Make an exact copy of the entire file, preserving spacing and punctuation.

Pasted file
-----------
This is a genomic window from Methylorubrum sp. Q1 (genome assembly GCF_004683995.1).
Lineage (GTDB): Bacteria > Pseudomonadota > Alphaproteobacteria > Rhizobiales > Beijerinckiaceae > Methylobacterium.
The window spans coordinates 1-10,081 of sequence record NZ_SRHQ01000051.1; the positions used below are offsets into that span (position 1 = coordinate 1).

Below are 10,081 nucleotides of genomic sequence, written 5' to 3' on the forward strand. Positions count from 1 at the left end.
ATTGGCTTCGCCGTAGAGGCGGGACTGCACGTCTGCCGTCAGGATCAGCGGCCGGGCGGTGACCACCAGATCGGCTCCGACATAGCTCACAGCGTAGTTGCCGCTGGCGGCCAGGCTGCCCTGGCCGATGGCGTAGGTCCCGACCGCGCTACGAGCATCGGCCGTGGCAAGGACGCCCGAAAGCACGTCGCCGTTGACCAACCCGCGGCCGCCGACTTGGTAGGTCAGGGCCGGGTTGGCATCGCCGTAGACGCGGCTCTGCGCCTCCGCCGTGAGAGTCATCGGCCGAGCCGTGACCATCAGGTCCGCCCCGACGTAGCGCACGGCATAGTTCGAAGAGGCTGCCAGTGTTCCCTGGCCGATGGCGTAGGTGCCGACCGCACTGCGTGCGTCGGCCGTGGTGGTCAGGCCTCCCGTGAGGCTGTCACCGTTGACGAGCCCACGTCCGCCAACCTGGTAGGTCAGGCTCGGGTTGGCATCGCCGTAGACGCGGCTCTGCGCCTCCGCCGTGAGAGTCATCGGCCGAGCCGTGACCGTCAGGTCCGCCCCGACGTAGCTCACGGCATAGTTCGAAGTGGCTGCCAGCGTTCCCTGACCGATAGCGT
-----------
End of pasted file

This is a genomic window from Methylorubrum sp. Q1 (genome assembly GCF_004683995.1).
Lineage (GTDB): Bacteria > Pseudomonadota > Alphaproteobacteria > Rhizobiales > Beijerinckiaceae > Methylobacterium.
The window spans coordinates 1-10,081 of sequence record NZ_SRHQ01000051.1; the positions used below are offsets into that span (position 1 = coordinate 1).

Below are 10,081 nucleotides of genomic sequence, written 5' to 3' on the forward strand. Positions count from 1 at the left end.
ATTGGCTTCGCCGTAGAGGCGGGACTGCACGTCTGCCGTCAGGATCAGCGGCCGGGCGGTGACCACCAGATCGGCTCCGACATAGCTCACAGCGTAGTTGCCGCTGGCGGCCAGGCTGCCCTGGCCGATGGCGTAGGTCCCGACCGCGCTACGAGCATCGGCCGTGGCAAGGACGCCCGAAAGCACGTCGCCGTTGACCAACCCGCGGCCGCCGACTTGGTAGGTCAGGGCCGGGTTGGCATCGCCGTAGACGCGGCTCTGCGCCTCCGCCGTGAGAGTCATCGGCCGAGCCGTGACCATCAGGTCCGCCCCGACGTAGCGCACGGCATAGTTCGAAGAGGCTGCCAGTGTTCCCTGGCCGATGGCGTAGGTGCCGACCGCACTGCGTGCGTCGGCCGTGGTGGTCAGGCCTCCCGTGAGGCTGTCACCGTTGACGAGCCCACGTCCGCCAACCTGGTAGGTCAGGCTCGGGTTGGCATCGCCGTAGACGCGGCTCTGCGCCTCCGCCGTGAGAGTCATCGGCCGAGCCGTGACCGTCAGGTCCGCCCCGACGTAGCTCACGGCATAGTTCGAAGTGGCTGCCAGCGTTCCCTGACCGATAGCGT